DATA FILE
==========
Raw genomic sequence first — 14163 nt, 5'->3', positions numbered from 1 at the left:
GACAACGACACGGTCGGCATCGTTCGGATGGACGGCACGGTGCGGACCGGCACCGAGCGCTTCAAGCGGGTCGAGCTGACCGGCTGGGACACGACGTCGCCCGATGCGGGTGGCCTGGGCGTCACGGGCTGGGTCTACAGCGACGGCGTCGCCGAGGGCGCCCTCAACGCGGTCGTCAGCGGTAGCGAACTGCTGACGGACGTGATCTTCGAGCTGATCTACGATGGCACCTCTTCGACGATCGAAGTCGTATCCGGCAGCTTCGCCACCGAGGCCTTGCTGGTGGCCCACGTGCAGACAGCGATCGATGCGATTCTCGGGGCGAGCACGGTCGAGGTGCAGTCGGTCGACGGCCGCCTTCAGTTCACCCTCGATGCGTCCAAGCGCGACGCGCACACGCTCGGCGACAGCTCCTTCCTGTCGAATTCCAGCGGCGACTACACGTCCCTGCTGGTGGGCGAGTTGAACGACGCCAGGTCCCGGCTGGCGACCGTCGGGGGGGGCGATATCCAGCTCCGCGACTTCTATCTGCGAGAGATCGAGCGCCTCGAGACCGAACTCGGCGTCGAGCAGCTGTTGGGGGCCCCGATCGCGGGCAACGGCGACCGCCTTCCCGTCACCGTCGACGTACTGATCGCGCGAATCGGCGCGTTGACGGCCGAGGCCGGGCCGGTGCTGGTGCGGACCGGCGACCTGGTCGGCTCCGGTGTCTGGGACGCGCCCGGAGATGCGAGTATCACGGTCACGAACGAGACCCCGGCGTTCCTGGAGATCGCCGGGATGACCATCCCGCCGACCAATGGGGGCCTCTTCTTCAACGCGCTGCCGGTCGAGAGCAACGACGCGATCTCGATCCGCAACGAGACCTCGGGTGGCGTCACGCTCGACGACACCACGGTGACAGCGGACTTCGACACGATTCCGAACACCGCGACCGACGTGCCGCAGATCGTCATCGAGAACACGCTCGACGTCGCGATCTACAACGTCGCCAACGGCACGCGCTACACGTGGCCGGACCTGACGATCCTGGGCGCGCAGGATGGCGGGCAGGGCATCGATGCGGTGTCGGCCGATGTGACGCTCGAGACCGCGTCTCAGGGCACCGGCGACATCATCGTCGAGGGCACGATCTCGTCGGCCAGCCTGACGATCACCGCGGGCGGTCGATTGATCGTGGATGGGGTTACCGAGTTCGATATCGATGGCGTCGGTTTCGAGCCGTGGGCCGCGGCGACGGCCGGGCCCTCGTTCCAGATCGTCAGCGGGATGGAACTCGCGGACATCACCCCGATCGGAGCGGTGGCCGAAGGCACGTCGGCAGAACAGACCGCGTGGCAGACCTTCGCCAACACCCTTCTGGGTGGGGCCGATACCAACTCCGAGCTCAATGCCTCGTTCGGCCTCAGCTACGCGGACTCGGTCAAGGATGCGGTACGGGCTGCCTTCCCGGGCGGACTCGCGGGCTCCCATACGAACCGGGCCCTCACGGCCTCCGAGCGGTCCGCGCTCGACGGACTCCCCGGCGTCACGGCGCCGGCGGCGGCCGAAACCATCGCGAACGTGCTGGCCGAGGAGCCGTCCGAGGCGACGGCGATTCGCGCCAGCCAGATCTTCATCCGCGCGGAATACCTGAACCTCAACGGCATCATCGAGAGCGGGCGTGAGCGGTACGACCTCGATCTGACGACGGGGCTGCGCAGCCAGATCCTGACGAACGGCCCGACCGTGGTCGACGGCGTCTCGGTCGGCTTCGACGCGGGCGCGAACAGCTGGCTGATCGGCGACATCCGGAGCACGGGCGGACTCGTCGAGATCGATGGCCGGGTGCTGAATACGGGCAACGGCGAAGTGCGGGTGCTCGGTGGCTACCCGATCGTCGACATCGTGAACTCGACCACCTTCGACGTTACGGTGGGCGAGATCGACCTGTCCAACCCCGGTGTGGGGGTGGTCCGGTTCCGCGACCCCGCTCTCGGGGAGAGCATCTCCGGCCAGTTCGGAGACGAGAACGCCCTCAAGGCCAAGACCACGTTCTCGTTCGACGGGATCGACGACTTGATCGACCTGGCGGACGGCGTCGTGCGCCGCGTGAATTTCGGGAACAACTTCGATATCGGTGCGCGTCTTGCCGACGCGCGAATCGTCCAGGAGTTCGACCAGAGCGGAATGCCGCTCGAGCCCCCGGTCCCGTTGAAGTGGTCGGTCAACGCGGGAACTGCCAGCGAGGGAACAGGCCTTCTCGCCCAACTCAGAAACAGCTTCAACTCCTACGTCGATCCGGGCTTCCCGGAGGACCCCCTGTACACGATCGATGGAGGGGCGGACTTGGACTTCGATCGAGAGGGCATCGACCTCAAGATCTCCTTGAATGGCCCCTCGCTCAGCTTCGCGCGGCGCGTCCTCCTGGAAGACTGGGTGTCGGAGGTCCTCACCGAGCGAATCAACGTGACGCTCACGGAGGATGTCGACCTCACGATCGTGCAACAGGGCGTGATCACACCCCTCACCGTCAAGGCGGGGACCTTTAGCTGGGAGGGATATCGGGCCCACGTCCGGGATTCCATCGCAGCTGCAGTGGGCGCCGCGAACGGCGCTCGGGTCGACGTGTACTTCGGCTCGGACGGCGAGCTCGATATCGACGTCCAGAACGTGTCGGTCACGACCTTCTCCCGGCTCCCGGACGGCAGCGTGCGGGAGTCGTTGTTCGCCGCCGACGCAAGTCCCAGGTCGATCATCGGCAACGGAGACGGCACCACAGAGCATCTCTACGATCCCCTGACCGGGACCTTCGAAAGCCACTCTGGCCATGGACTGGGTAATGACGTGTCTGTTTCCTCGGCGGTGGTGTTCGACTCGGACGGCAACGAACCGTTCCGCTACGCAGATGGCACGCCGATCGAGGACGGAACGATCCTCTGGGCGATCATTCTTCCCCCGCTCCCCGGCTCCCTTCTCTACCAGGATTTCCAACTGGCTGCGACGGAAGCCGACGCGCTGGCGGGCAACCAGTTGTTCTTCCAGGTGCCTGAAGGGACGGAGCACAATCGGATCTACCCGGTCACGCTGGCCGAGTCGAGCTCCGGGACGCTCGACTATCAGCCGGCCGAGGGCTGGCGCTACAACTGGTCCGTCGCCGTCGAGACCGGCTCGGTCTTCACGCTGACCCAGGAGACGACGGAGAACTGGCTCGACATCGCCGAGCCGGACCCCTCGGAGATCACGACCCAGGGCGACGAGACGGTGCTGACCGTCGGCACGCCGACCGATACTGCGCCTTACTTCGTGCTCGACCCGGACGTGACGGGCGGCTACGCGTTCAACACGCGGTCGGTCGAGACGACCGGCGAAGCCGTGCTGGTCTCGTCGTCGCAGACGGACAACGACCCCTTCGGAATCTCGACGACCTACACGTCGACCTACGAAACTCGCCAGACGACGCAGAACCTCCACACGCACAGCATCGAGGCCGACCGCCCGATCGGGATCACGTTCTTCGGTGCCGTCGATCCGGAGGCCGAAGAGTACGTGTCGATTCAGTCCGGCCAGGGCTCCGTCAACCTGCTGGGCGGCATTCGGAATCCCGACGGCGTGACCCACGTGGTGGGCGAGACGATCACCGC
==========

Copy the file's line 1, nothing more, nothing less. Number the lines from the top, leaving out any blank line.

Raw genomic sequence first — 14163 nt, 5'->3', positions numbered from 1 at the left: